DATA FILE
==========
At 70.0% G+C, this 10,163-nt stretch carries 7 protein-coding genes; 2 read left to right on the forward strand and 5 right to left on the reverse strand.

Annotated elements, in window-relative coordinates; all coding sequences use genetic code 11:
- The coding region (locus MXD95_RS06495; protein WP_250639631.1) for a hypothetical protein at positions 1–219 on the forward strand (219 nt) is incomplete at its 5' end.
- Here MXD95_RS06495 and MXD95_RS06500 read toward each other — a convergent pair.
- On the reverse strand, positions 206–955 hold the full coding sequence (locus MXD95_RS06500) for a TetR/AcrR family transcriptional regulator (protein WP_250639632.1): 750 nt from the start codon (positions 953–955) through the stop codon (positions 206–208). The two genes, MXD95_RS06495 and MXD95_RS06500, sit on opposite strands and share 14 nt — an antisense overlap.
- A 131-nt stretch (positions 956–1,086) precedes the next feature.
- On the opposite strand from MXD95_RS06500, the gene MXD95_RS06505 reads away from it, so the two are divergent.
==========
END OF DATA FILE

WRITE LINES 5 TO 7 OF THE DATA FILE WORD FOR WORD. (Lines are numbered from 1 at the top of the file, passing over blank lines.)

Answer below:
- On the reverse strand, positions 206–955 hold the full coding sequence (locus MXD95_RS06500) for a TetR/AcrR family transcriptional regulator (protein WP_250639632.1): 750 nt from the start codon (positions 953–955) through the stop codon (positions 206–208). The two genes, MXD95_RS06495 and MXD95_RS06500, sit on opposite strands and share 14 nt — an antisense overlap.
- A 131-nt stretch (positions 956–1,086) precedes the next feature.
- On the opposite strand from MXD95_RS06500, the gene MXD95_RS06505 reads away from it, so the two are divergent.